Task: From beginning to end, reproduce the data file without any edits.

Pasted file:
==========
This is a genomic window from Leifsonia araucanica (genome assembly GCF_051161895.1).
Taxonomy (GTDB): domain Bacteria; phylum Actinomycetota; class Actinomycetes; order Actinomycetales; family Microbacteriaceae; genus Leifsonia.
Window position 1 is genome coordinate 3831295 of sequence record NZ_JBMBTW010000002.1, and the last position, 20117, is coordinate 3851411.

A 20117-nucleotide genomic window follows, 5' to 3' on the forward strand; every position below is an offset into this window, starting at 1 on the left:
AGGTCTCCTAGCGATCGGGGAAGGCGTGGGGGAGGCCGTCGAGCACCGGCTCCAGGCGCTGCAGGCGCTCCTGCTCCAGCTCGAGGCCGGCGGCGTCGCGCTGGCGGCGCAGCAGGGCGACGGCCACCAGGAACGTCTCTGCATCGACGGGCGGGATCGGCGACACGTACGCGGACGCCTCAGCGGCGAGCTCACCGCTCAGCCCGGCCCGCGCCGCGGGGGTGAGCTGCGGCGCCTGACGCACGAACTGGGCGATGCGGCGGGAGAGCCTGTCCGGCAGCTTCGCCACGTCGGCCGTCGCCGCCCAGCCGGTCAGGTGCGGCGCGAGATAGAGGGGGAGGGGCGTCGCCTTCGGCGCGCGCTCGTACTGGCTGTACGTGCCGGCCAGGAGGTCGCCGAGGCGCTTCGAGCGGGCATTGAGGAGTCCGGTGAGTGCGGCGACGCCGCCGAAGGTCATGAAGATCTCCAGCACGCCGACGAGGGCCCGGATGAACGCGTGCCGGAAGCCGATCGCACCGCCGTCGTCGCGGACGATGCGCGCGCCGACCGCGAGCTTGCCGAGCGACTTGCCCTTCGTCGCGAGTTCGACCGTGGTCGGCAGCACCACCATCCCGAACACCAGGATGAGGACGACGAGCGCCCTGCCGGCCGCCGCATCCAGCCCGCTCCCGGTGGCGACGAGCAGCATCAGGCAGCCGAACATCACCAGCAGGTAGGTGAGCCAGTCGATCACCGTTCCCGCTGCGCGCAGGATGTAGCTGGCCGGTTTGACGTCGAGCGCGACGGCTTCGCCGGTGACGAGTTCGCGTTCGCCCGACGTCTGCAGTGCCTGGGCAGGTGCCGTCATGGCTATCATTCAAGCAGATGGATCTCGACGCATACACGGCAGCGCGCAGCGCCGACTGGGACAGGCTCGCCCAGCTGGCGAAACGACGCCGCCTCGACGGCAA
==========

This is a genomic window from Leifsonia araucanica (genome assembly GCF_051161895.1).
Taxonomy (GTDB): domain Bacteria; phylum Actinomycetota; class Actinomycetes; order Actinomycetales; family Microbacteriaceae; genus Leifsonia.
Window position 1 is genome coordinate 3831295 of sequence record NZ_JBMBTW010000002.1, and the last position, 20117, is coordinate 3851411.

A 20117-nucleotide genomic window follows, 5' to 3' on the forward strand; every position below is an offset into this window, starting at 1 on the left:
AGGTCTCCTAGCGATCGGGGAAGGCGTGGGGGAGGCCGTCGAGCACCGGCTCCAGGCGCTGCAGGCGCTCCTGCTCCAGCTCGAGGCCGGCGGCGTCGCGCTGGCGGCGCAGCAGGGCGACGGCCACCAGGAACGTCTCTGCATCGACGGGCGGGATCGGCGACACGTACGCGGACGCCTCAGCGGCGAGCTCACCGCTCAGCCCGGCCCGCGCCGCGGGGGTGAGCTGCGGCGCCTGACGCACGAACTGGGCGATGCGGCGGGAGAGCCTGTCCGGCAGCTTCGCCACGTCGGCCGTCGCCGCCCAGCCGGTCAGGTGCGGCGCGAGATAGAGGGGGAGGGGCGTCGCCTTCGGCGCGCGCTCGTACTGGCTGTACGTGCCGGCCAGGAGGTCGCCGAGGCGCTTCGAGCGGGCATTGAGGAGTCCGGTGAGTGCGGCGACGCCGCCGAAGGTCATGAAGATCTCCAGCACGCCGACGAGGGCCCGGATGAACGCGTGCCGGAAGCCGATCGCACCGCCGTCGTCGCGGACGATGCGCGCGCCGACCGCGAGCTTGCCGAGCGACTTGCCCTTCGTCGCGAGTTCGACCGTGGTCGGCAGCACCACCATCCCGAACACCAGGATGAGGACGACGAGCGCCCTGCCGGCCGCCGCATCCAGCCCGCTCCCGGTGGCGACGAGCAGCATCAGGCAGCCGAACATCACCAGCAGGTAGGTGAGCCAGTCGATCACCGTTCCCGCTGCGCGCAGGATGTAGCTGGCCGGTTTGACGTCGAGCGCGACGGCTTCGCCGGTGACGAGTTCGCGTTCGCCCGACGTCTGCAGTGCCTGGGCAGGTGCCGTCATGGCTATCATTCAAGCAGATGGATCTCGACGCATACACGGCAGCGCGCAGCGCCGACTGGGACAGGCTCGCCCAGCTGGCGAAACGACGCCGCCTCGACGGCAA